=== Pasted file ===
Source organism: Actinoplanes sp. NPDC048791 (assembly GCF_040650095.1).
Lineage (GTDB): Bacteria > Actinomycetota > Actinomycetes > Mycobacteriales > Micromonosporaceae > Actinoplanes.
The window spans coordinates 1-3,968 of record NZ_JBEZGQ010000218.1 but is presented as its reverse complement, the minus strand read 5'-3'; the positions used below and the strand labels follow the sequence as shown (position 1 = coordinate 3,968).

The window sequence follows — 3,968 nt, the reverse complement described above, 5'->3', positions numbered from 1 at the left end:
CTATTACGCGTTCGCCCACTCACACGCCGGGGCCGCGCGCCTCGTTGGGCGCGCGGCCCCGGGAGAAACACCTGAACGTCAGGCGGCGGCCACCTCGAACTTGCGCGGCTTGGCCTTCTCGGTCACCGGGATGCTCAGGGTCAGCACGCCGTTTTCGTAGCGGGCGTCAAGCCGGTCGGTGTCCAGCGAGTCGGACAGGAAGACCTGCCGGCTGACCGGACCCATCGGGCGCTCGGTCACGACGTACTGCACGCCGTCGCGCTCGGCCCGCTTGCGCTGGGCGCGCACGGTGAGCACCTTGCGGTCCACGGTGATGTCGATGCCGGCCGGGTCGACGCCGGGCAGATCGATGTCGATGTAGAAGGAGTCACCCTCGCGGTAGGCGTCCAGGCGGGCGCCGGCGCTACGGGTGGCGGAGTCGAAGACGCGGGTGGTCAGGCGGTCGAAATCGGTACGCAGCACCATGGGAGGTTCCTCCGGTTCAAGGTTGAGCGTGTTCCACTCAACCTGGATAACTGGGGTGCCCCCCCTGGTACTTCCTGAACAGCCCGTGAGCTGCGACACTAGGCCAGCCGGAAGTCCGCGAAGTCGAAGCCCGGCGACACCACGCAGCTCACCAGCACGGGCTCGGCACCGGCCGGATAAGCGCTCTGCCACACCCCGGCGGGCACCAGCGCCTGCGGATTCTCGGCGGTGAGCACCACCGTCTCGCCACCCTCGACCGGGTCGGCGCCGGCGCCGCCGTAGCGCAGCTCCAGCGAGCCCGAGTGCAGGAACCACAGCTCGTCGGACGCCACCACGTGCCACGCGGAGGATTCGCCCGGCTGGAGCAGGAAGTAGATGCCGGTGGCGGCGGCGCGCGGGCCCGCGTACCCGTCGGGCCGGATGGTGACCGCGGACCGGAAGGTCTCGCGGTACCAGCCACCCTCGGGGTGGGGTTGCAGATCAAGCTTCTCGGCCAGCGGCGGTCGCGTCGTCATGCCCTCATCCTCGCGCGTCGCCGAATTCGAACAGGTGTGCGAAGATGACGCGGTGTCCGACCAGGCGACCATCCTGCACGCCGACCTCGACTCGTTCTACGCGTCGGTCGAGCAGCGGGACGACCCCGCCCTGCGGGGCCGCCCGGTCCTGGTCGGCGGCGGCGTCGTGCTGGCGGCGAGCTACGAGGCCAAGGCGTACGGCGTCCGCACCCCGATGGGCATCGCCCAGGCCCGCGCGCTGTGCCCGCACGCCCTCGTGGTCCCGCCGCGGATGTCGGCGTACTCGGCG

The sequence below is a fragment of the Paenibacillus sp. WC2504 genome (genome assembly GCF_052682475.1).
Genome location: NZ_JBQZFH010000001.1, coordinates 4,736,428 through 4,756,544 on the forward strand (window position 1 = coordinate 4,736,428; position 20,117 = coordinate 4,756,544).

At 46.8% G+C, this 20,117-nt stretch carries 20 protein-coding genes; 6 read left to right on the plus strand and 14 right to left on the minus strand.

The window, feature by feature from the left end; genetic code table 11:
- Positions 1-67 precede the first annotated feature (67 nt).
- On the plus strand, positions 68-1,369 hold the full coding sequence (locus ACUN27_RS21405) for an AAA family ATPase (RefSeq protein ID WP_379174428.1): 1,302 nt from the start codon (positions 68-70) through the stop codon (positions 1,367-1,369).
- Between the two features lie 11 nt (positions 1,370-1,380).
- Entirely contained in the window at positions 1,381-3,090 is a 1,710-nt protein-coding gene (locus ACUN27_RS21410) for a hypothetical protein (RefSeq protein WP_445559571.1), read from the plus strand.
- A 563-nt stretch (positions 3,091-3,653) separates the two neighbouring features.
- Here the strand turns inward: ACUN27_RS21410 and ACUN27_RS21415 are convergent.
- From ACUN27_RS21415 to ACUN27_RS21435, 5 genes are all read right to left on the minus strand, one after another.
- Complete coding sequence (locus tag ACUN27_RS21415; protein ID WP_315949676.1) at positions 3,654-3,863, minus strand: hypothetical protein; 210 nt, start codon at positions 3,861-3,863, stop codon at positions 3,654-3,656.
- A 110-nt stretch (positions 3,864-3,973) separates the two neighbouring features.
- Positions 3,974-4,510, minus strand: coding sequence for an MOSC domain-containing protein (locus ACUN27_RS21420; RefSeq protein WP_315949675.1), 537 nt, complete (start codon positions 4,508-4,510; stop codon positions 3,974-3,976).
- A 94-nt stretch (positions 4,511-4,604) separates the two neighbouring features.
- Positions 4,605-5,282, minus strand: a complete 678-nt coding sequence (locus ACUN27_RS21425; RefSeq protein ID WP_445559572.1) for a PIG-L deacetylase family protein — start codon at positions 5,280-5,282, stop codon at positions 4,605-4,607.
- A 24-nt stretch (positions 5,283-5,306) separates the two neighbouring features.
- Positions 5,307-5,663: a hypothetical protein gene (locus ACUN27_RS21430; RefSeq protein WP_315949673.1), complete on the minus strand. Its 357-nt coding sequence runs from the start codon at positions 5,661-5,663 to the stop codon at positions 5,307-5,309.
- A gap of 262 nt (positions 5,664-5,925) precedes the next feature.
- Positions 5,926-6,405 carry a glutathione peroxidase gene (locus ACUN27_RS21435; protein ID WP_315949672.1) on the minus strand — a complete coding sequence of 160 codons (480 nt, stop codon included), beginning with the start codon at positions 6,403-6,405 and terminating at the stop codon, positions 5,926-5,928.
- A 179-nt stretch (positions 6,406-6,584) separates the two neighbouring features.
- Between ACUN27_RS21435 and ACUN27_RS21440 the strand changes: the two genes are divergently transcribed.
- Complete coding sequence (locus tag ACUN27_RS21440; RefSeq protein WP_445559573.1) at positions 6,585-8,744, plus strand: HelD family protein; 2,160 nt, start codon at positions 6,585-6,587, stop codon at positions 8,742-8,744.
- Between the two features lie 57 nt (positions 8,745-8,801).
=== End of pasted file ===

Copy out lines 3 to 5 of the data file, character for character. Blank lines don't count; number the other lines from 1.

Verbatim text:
The window spans coordinates 1-3,968 of record NZ_JBEZGQ010000218.1 but is presented as its reverse complement, the minus strand read 5'-3'; the positions used below and the strand labels follow the sequence as shown (position 1 = coordinate 3,968).

The window sequence follows — 3,968 nt, the reverse complement described above, 5'->3', positions numbered from 1 at the left end:
CTATTACGCGTTCGCCCACTCACACGCCGGGGCCGCGCGCCTCGTTGGGCGCGCGGCCCCGGGAGAAACACCTGAACGTCAGGCGGCGGCCACCTCGAACTTGCGCGGCTTGGCCTTCTCGGTCACCGGGATGCTCAGGGTCAGCACGCCGTTTTCGTAGCGGGCGTCAAGCCGGTCGGTGTCCAGCGAGTCGGACAGGAAGACCTGCCGGCTGACCGGACCCATCGGGCGCTCGGTCACGACGTACTGCACGCCGTCGCGCTCGGCCCGCTTGCGCTGGGCGCGCACGGTGAGCACCTTGCGGTCCACGGTGATGTCGATGCCGGCCGGGTCGACGCCGGGCAGATCGATGTCGATGTAGAAGGAGTCACCCTCGCGGTAGGCGTCCAGGCGGGCGCCGGCGCTACGGGTGGCGGAGTCGAAGACGCGGGTGGTCAGGCGGTCGAAATCGGTACGCAGCACCATGGGAGGTTCCTCCGGTTCAAGGTTGAGCGTGTTCCACTCAACCTGGATAACTGGGGTGCCCCCCCTGGTACTTCCTGAACAGCCCGTGAGCTGCGACACTAGGCCAGCCGGAAGTCCGCGAAGTCGAAGCCCGGCGACACCACGCAGCTCACCAGCACGGGCTCGGCACCGGCCGGATAAGCGCTCTGCCACACCCCGGCGGGCACCAGCGCCTGCGGATTCTCGGCGGTGAGCACCACCGTCTCGCCACCCTCGACCGGGTCGGCGCCGGCGCCGCCGTAGCGCAGCTCCAGCGAGCCCGAGTGCAGGAACCACAGCTCGTCGGACGCCACCACGTGCCACGCGGAGGATTCGCCCGGCTGGAGCAGGAAGTAGATGCCGGTGGCGGCGGCGCGCGGGCCCGCGTACCCGTCGGGCCGGATGGTGACCGCGGACCGGAAGGTCTCGCGGTACCAGCCACCCTCGGGGTGGGGTTGCAGATCAAGCTTCTCGGCCAGCGGCGGTCGCGTCGTCATGCCCTCATCCTCGCGCGTCGCCGAATTCGAACAGGTGTGCGAAGATGACGCGGTGTCCGACCAGGCGACCATCCTGCACGCCGACCTCGACTCGTTCTACGCGTCGGTCGAGCAGCGGGACGACCCCGCCCTGCGGGGCCGCCCGGTCCTGGTCGGCGGCGGCGTCGTGCTGGCGGCGAGCTACGAGGCCAAGGCGTACGGCGTCCGCACCCCGATGGGCATCGCCCAGGCCCGCGCGCTGTGCCCGCACGCCCTCGTGGTCCCGCCGCGGATGTCGGCGTACTCGGCG